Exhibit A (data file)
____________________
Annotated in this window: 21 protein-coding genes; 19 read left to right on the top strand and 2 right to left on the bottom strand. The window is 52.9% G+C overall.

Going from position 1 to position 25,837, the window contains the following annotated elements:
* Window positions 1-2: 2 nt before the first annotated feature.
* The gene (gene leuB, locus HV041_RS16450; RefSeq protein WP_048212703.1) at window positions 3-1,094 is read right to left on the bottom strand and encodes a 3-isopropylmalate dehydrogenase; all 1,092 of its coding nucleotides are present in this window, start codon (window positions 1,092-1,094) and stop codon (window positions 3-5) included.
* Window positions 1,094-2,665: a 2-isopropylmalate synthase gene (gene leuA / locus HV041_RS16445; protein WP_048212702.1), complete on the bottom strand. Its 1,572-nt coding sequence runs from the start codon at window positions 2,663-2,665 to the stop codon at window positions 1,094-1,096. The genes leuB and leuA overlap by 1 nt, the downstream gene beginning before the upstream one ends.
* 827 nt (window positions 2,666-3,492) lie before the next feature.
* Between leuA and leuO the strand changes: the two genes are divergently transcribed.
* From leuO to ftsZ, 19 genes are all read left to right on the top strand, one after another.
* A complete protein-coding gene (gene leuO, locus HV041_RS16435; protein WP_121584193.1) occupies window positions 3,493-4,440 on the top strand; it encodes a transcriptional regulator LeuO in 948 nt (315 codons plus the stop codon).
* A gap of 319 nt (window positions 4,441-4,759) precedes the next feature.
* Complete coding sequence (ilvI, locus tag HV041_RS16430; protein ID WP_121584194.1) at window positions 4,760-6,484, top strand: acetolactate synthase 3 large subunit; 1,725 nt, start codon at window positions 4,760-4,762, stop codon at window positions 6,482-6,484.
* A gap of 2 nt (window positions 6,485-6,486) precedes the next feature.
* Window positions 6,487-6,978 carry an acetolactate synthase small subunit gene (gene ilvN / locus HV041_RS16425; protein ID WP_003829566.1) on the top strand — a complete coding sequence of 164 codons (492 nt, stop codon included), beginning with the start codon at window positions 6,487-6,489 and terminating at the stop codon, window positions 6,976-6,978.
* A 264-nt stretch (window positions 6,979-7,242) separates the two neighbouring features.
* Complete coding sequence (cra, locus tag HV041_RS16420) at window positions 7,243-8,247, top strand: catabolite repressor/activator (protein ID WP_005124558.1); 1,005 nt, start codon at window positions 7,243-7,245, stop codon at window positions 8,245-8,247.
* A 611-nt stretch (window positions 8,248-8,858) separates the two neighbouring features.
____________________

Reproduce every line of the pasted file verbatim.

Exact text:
Annotated in this window: 21 protein-coding genes; 19 read left to right on the top strand and 2 right to left on the bottom strand. The window is 52.9% G+C overall.

Going from position 1 to position 25,837, the window contains the following annotated elements:
* Window positions 1-2: 2 nt before the first annotated feature.
* The gene (gene leuB, locus HV041_RS16450; RefSeq protein WP_048212703.1) at window positions 3-1,094 is read right to left on the bottom strand and encodes a 3-isopropylmalate dehydrogenase; all 1,092 of its coding nucleotides are present in this window, start codon (window positions 1,092-1,094) and stop codon (window positions 3-5) included.
* Window positions 1,094-2,665: a 2-isopropylmalate synthase gene (gene leuA / locus HV041_RS16445; protein WP_048212702.1), complete on the bottom strand. Its 1,572-nt coding sequence runs from the start codon at window positions 2,663-2,665 to the stop codon at window positions 1,094-1,096. The genes leuB and leuA overlap by 1 nt, the downstream gene beginning before the upstream one ends.
* 827 nt (window positions 2,666-3,492) lie before the next feature.
* Between leuA and leuO the strand changes: the two genes are divergently transcribed.
* From leuO to ftsZ, 19 genes are all read left to right on the top strand, one after another.
* A complete protein-coding gene (gene leuO, locus HV041_RS16435; protein WP_121584193.1) occupies window positions 3,493-4,440 on the top strand; it encodes a transcriptional regulator LeuO in 948 nt (315 codons plus the stop codon).
* A gap of 319 nt (window positions 4,441-4,759) precedes the next feature.
* Complete coding sequence (ilvI, locus tag HV041_RS16430; protein ID WP_121584194.1) at window positions 4,760-6,484, top strand: acetolactate synthase 3 large subunit; 1,725 nt, start codon at window positions 4,760-4,762, stop codon at window positions 6,482-6,484.
* A gap of 2 nt (window positions 6,485-6,486) precedes the next feature.
* Window positions 6,487-6,978 carry an acetolactate synthase small subunit gene (gene ilvN / locus HV041_RS16425; protein ID WP_003829566.1) on the top strand — a complete coding sequence of 164 codons (492 nt, stop codon included), beginning with the start codon at window positions 6,487-6,489 and terminating at the stop codon, window positions 6,976-6,978.
* A 264-nt stretch (window positions 6,979-7,242) separates the two neighbouring features.
* Complete coding sequence (cra, locus tag HV041_RS16420) at window positions 7,243-8,247, top strand: catabolite repressor/activator (protein ID WP_005124558.1); 1,005 nt, start codon at window positions 7,243-7,245, stop codon at window positions 8,245-8,247.
* A 611-nt stretch (window positions 8,248-8,858) separates the two neighbouring features.